Ana María Maeso-Plaza*
ENT, Rosana Cobiella, María Jesús Pascual, Primitivo Ortega, Hospital Universitario de Móstoles, Spain.
Received Date: May 23, 2016; Accepted Date: June 17, 2016; Published Date: June 24, 2016
Citation: Maeso-Plaza AM (2016) Incomplete Ring of Cervical Abscesses. Otolaryngol (Sunnyvale) 6:240. doi:10.4172/2161-119X.1000240
Copyright: © 2016 Maeso-Plaza AM. This is an open-access article distributed under the terms of the Creative Commons Attribution License, which permits unrestricted use, distribution, and reproduction in any medium, provided the original author and source are credited.
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Cervical fascia and spaces can mobilize the spread of infections which are localized at first. Knowledge about these spaces and their relations are indispensable for the correct treatment of the abscesses in the deep neck spaces.
Deep cervical infections are infections of various spaces created between the cervical fascia which divide the neck.
The neck can be divided into two major division cervical fascia: the superficial layer and the deep layer. They can extend from the skull base to the chest, and envelop muscles, neurovascular bundles, aerodigestive tract and thyroid gland, and create potential spaces.
• In suprahyoid neck: buccal, canino, masticador and parotid spaces.
• In infrahyoid neck: peritonsillar, submandibular, sublingual and parapharyngeal spaces.
• Anterior area: visceral space
• Posterior area: Retropharyngeal, danger and prevertebral and Carotid sheath
An understanding of this anatomy of neck is necessary to the adequate treatment of deep neck infection, because an infection of one of these spaces may spread to neighboring areas.
We describe the case of a patient who presented, in association with tonsillitis, abscesses in both parapharyngeal spaces, together with an affected retropharyngeal area, with an antelateral extension reaching the midline before the thyroid gland, creating an incomplete ring of abscesses in the deep spaces of the neck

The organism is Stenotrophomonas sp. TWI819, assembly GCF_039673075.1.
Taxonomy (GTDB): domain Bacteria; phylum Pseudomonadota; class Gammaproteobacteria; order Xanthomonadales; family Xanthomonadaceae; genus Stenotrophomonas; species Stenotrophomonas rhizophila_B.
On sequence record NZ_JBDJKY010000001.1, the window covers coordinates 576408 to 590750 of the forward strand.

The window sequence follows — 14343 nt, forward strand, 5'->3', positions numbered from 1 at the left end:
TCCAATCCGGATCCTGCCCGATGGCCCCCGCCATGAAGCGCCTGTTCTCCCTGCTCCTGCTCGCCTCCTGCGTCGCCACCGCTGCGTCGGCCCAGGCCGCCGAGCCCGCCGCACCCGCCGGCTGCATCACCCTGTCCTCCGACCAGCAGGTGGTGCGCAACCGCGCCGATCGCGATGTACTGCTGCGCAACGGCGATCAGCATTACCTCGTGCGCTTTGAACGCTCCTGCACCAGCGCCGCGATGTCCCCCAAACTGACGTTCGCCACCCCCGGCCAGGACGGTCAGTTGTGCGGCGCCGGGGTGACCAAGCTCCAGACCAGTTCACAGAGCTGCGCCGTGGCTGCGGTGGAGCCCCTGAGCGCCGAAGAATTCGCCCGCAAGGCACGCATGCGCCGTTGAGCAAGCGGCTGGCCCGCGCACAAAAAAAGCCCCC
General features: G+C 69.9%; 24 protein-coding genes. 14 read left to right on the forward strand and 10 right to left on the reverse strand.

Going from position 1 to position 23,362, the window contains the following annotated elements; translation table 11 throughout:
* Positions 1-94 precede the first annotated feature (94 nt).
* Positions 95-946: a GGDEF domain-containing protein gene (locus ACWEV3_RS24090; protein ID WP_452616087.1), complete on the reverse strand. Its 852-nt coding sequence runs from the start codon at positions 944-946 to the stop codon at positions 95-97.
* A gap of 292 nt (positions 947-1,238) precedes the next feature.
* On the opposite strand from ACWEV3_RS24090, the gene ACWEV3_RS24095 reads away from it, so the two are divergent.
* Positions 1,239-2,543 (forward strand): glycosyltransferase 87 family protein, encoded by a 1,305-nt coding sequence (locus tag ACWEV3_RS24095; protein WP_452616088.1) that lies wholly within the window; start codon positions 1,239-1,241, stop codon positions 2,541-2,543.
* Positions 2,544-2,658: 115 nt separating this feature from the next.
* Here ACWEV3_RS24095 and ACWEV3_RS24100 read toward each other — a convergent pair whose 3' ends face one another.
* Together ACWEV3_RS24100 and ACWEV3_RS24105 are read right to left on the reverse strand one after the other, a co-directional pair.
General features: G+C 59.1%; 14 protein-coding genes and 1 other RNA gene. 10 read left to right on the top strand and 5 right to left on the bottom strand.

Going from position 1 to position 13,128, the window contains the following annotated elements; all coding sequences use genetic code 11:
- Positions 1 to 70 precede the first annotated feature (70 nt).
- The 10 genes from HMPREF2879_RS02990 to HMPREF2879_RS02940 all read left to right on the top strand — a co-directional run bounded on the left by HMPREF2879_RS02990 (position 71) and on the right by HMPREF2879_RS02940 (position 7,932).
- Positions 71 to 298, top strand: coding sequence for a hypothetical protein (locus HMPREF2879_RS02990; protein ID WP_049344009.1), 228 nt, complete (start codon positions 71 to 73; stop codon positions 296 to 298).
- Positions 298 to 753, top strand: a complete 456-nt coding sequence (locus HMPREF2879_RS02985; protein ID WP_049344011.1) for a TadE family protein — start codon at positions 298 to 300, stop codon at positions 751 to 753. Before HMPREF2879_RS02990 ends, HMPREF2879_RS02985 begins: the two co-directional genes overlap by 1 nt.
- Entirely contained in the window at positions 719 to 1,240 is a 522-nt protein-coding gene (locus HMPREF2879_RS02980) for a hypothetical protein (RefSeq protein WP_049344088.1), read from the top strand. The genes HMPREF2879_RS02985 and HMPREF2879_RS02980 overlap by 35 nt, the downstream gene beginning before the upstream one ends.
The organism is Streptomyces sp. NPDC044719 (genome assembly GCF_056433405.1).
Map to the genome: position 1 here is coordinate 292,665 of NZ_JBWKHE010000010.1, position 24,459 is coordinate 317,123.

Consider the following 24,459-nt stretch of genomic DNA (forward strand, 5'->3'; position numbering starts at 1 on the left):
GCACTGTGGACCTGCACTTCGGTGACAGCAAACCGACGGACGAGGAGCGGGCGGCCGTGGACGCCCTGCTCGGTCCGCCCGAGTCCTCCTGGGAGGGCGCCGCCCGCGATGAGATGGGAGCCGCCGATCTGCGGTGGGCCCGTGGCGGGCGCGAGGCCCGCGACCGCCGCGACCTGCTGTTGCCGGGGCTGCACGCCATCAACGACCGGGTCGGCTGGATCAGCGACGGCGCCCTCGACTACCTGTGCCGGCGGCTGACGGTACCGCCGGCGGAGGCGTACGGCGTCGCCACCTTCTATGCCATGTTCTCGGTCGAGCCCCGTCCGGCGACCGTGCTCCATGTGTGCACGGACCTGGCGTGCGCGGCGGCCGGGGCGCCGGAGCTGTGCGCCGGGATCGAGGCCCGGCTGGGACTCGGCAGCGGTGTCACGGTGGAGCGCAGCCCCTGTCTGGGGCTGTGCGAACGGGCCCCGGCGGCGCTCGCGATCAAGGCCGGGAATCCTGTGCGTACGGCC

A 33 year old woman, immunocompetent, came to the emergency department for dysphagia and progressive neck pain. No associated difficulty in breathing or fever.
Three days earlier she had been diagnosed with tonsillitis and had started treatment with Amoxicillin 750 mg.
Physical examination revealed redness and tonsilar enlargement, and erythema together with swelling around the neck (mainly on the left side).
The CT showed several collections in the retropharyngeal, in both the parapharyngeal and visceral spaces (Figures 1 and 2).
Abscesses were drained with a combined approach (oral and anterior cervical discectomy to access the purulent material in different spaces) to and empirical treatment with meropenen and cloxaciline was established (which was maintained as the microbe isolated in cultures was Prevottella oralis), along with proton-pump inhibitor and corticosteroid therapy.
After completing 15 days of intravenous antibiotic treatment, with a good clinical response and improvement both in analytics (normalized to discharge) and radiological tests (the control CT did not show signs of collections) which led to the decision of discharging the patient home and outpatient monitoring.
Although the incidence of deep cervical abscess has reduced since the use of antimicrobial drugs and improved of dental hygiene , currently there is still significant associated mortality. Failure to recognize this infection can lead to dramatic complications: compromised airways, jugular thrombophlebitis, carotid artery compromise, cavernous sinus thrombosis, Lemiere´s syndrome, Horner´s syndrome, epidural abscess, cranial nerve dysfunction (IXXII), mediastinitis and pericarditis .
The main symptom in our patient was pain and neck swelling, but the deep cervical abscess can cause others such as a sore throat, fever, lockjaw and respiratory distress.
Currently the treatment is based on antibiotic use which covers the anaerobic and aerobic flora which may be the cause of these infections. On occasion surgical drainage of these abscesses is used, above all if deterioration is observed in the patient or there is no favourable response in the first 48 h of the antimicrobial treatment. Furthermore at times the permeability of the airway may be compromised which may require a tracheotomy in the patient (12-16% of patients with profound cervical abscesses) .
Anatomical knowledge on the fascia and cervical spaces of the neck are essential for understanding the routes of propagation in deep neck infections.
Pharyngealtonsillar infections are a frequent cause of cervical abscesses. From peritonsillar and parapharyngeal spaces, the infection can spread to surrounding areas such as the retropharyngeal space.
The retropharyngeal space affected especially in pediatric patients, by the involvement of retropharyngeal lymph nodes (Glands of Henle). Typically these nodes regress to 5-6 years of life (explaining the minor involvement of this region in adults).
Treatment of deep cervical abscesses includes antibiotics and sometimes surgical drainage.